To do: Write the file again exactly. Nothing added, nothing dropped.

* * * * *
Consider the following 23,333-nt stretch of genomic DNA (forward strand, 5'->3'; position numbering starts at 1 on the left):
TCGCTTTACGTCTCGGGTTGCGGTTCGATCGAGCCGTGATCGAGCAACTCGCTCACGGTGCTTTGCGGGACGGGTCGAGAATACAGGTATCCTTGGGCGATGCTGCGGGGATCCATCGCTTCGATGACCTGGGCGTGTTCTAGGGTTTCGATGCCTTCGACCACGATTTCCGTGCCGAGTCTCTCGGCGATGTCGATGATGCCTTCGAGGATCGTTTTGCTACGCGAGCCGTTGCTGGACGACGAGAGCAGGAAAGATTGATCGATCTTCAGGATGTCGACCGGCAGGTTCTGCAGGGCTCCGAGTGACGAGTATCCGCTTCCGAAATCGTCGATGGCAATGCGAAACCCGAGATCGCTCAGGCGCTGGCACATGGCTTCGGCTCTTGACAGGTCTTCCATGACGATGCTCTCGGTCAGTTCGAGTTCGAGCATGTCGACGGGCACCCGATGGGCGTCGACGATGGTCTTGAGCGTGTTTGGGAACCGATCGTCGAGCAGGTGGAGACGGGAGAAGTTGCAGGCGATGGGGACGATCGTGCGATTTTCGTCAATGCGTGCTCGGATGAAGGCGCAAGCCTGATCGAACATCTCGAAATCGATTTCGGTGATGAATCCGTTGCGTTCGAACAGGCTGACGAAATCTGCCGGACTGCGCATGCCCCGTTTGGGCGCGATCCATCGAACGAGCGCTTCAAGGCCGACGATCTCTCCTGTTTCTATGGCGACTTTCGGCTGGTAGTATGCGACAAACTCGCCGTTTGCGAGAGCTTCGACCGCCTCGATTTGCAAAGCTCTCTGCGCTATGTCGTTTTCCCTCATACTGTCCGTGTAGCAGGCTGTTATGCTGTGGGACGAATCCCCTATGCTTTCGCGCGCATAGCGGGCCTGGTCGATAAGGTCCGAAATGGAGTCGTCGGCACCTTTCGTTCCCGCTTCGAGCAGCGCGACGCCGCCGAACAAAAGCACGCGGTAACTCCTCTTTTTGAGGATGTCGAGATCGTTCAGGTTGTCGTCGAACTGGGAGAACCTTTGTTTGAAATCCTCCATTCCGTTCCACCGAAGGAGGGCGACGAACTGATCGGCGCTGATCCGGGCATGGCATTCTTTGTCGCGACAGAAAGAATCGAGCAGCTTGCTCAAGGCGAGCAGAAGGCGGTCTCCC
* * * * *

Consider the following 23,333-nt stretch of genomic DNA (forward strand, 5'->3'; position numbering starts at 1 on the left):
TCGCTTTACGTCTCGGGTTGCGGTTCGATCGAGCCGTGATCGAGCAACTCGCTCACGGTGCTTTGCGGGACGGGTCGAGAATACAGGTATCCTTGGGCGATGCTGCGGGGATCCATCGCTTCGATGACCTGGGCGTGTTCTAGGGTTTCGATGCCTTCGACCACGATTTCCGTGCCGAGTCTCTCGGCGATGTCGATGATGCCTTCGAGGATCGTTTTGCTACGCGAGCCGTTGCTGGACGACGAGAGCAGGAAAGATTGATCGATCTTCAGGATGTCGACCGGCAGGTTCTGCAGGGCTCCGAGTGACGAGTATCCGCTTCCGAAATCGTCGATGGCAATGCGAAACCCGAGATCGCTCAGGCGCTGGCACATGGCTTCGGCTCTTGACAGGTCTTCCATGACGATGCTCTCGGTCAGTTCGAGTTCGAGCATGTCGACGGGCACCCGATGGGCGTCGACGATGGTCTTGAGCGTGTTTGGGAACCGATCGTCGAGCAGGTGGAGACGGGAGAAGTTGCAGGCGATGGGGACGATCGTGCGATTTTCGTCAATGCGTGCTCGGATGAAGGCGCAAGCCTGATCGAACATCTCGAAATCGATTTCGGTGATGAATCCGTTGCGTTCGAACAGGCTGACGAAATCTGCCGGACTGCGCATGCCCCGTTTGGGCGCGATCCATCGAACGAGCGCTTCAAGGCCGACGATCTCTCCTGTTTCTATGGCGACTTTCGGCTGGTAGTATGCGACAAACTCGCCGTTTGCGAGAGCTTCGACCGCCTCGATTTGCAAAGCTCTCTGCGCTATGTCGTTTTCCCTCATACTGTCCGTGTAGCAGGCTGTTATGCTGTGGGACGAATCCCCTATGCTTTCGCGCGCATAGCGGGCCTGGTCGATAAGGTCCGAAATGGAGTCGTCGGCACCTTTCGTTCCCGCTTCGAGCAGCGCGACGCCGCCGAACAAAAGCACGCGGTAACTCCTCTTTTTGAGGATGTCGAGATCGTTCAGGTTGTCGTCGAACTGGGAGAACCTTTGTTTGAAATCCTCCATTCCGTTCCACCGAAGGAGGGCGACGAACTGATCGGCGCTGATCCGGGCATGGCATTCTTTGTCGCGACAGAAAGAATCGAGCAGCTTGCTCAAGGCGAGCAGAAGGCGGTCTCCC